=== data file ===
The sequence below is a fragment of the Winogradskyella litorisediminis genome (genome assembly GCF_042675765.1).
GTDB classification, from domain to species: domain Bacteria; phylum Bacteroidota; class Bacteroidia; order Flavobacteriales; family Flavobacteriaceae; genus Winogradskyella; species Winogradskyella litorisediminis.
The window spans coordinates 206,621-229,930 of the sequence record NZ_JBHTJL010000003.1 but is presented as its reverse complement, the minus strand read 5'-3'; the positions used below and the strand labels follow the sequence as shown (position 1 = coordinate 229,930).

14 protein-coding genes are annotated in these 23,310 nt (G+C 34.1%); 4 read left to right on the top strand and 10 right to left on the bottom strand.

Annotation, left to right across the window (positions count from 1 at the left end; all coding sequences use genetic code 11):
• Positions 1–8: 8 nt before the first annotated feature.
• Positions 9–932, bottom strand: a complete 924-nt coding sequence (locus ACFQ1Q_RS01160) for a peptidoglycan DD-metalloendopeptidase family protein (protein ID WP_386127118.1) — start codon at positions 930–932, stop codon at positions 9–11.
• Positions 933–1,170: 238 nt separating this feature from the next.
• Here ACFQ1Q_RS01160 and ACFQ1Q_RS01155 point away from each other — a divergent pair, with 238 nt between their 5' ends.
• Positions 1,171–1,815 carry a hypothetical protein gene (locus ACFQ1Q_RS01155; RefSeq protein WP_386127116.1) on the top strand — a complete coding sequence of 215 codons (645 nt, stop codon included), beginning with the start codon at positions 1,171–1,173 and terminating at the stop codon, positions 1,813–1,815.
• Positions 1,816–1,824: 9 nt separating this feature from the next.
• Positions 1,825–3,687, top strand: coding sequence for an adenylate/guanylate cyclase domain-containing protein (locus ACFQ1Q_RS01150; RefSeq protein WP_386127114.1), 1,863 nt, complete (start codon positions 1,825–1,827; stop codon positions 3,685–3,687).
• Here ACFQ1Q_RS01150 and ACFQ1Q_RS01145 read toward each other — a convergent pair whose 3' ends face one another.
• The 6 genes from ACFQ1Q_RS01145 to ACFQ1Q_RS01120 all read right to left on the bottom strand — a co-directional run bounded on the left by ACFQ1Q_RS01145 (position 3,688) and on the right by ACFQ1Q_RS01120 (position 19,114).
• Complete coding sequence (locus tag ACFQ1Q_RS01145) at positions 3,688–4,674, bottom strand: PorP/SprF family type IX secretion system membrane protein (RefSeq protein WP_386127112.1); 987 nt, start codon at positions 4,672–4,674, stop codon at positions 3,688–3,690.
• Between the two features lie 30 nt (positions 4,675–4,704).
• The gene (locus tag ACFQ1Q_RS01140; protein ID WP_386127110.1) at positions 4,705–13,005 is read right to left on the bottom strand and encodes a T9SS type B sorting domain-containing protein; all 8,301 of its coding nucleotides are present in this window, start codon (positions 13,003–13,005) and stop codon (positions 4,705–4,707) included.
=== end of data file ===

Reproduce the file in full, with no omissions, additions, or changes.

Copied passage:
The sequence below is a fragment of the Winogradskyella litorisediminis genome (genome assembly GCF_042675765.1).
GTDB classification, from domain to species: domain Bacteria; phylum Bacteroidota; class Bacteroidia; order Flavobacteriales; family Flavobacteriaceae; genus Winogradskyella; species Winogradskyella litorisediminis.
The window spans coordinates 206,621-229,930 of the sequence record NZ_JBHTJL010000003.1 but is presented as its reverse complement, the minus strand read 5'-3'; the positions used below and the strand labels follow the sequence as shown (position 1 = coordinate 229,930).

14 protein-coding genes are annotated in these 23,310 nt (G+C 34.1%); 4 read left to right on the top strand and 10 right to left on the bottom strand.

Annotation, left to right across the window (positions count from 1 at the left end; all coding sequences use genetic code 11):
• Positions 1–8: 8 nt before the first annotated feature.
• Positions 9–932, bottom strand: a complete 924-nt coding sequence (locus ACFQ1Q_RS01160) for a peptidoglycan DD-metalloendopeptidase family protein (protein ID WP_386127118.1) — start codon at positions 930–932, stop codon at positions 9–11.
• Positions 933–1,170: 238 nt separating this feature from the next.
• Here ACFQ1Q_RS01160 and ACFQ1Q_RS01155 point away from each other — a divergent pair, with 238 nt between their 5' ends.
• Positions 1,171–1,815 carry a hypothetical protein gene (locus ACFQ1Q_RS01155; RefSeq protein WP_386127116.1) on the top strand — a complete coding sequence of 215 codons (645 nt, stop codon included), beginning with the start codon at positions 1,171–1,173 and terminating at the stop codon, positions 1,813–1,815.
• Positions 1,816–1,824: 9 nt separating this feature from the next.
• Positions 1,825–3,687, top strand: coding sequence for an adenylate/guanylate cyclase domain-containing protein (locus ACFQ1Q_RS01150; RefSeq protein WP_386127114.1), 1,863 nt, complete (start codon positions 1,825–1,827; stop codon positions 3,685–3,687).
• Here ACFQ1Q_RS01150 and ACFQ1Q_RS01145 read toward each other — a convergent pair whose 3' ends face one another.
• The 6 genes from ACFQ1Q_RS01145 to ACFQ1Q_RS01120 all read right to left on the bottom strand — a co-directional run bounded on the left by ACFQ1Q_RS01145 (position 3,688) and on the right by ACFQ1Q_RS01120 (position 19,114).
• Complete coding sequence (locus tag ACFQ1Q_RS01145) at positions 3,688–4,674, bottom strand: PorP/SprF family type IX secretion system membrane protein (RefSeq protein WP_386127112.1); 987 nt, start codon at positions 4,672–4,674, stop codon at positions 3,688–3,690.
• Between the two features lie 30 nt (positions 4,675–4,704).
• The gene (locus tag ACFQ1Q_RS01140; protein ID WP_386127110.1) at positions 4,705–13,005 is read right to left on the bottom strand and encodes a T9SS type B sorting domain-containing protein; all 8,301 of its coding nucleotides are present in this window, start codon (positions 13,003–13,005) and stop codon (positions 4,705–4,707) included.